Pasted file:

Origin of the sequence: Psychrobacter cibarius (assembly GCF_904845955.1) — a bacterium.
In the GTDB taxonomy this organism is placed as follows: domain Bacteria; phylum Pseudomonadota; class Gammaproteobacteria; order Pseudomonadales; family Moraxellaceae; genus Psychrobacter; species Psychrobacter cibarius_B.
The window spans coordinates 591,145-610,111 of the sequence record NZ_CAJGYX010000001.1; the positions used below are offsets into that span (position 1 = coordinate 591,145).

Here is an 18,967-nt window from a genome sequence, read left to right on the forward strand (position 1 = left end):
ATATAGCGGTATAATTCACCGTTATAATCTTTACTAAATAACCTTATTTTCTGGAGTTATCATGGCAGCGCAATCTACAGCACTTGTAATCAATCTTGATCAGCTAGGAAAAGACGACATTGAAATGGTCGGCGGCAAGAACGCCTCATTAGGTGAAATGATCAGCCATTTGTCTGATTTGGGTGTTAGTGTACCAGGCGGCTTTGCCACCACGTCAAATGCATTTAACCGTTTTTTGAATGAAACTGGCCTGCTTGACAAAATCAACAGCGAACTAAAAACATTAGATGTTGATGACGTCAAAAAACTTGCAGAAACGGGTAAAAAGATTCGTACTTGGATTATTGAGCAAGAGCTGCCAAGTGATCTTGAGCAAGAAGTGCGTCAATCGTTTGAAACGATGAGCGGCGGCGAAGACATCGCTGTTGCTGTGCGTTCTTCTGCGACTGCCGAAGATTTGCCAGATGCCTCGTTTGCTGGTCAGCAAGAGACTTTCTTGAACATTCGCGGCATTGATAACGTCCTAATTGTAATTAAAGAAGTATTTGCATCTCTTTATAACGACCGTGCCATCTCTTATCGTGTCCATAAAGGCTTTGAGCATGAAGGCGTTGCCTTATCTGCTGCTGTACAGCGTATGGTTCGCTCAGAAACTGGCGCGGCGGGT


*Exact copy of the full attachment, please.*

Origin of the sequence: Psychrobacter cibarius (assembly GCF_904845955.1) — a bacterium.
In the GTDB taxonomy this organism is placed as follows: domain Bacteria; phylum Pseudomonadota; class Gammaproteobacteria; order Pseudomonadales; family Moraxellaceae; genus Psychrobacter; species Psychrobacter cibarius_B.
The window spans coordinates 591,145-610,111 of the sequence record NZ_CAJGYX010000001.1; the positions used below are offsets into that span (position 1 = coordinate 591,145).

Here is an 18,967-nt window from a genome sequence, read left to right on the forward strand (position 1 = left end):
ATATAGCGGTATAATTCACCGTTATAATCTTTACTAAATAACCTTATTTTCTGGAGTTATCATGGCAGCGCAATCTACAGCACTTGTAATCAATCTTGATCAGCTAGGAAAAGACGACATTGAAATGGTCGGCGGCAAGAACGCCTCATTAGGTGAAATGATCAGCCATTTGTCTGATTTGGGTGTTAGTGTACCAGGCGGCTTTGCCACCACGTCAAATGCATTTAACCGTTTTTTGAATGAAACTGGCCTGCTTGACAAAATCAACAGCGAACTAAAAACATTAGATGTTGATGACGTCAAAAAACTTGCAGAAACGGGTAAAAAGATTCGTACTTGGATTATTGAGCAAGAGCTGCCAAGTGATCTTGAGCAAGAAGTGCGTCAATCGTTTGAAACGATGAGCGGCGGCGAAGACATCGCTGTTGCTGTGCGTTCTTCTGCGACTGCCGAAGATTTGCCAGATGCCTCGTTTGCTGGTCAGCAAGAGACTTTCTTGAACATTCGCGGCATTGATAACGTCCTAATTGTAATTAAAGAAGTATTTGCATCTCTTTATAACGACCGTGCCATCTCTTATCGTGTCCATAAAGGCTTTGAGCATGAAGGCGTTGCCTTATCTGCTGCTGTACAGCGTATGGTTCGCTCAGAAACTGGCGCGGCGGGT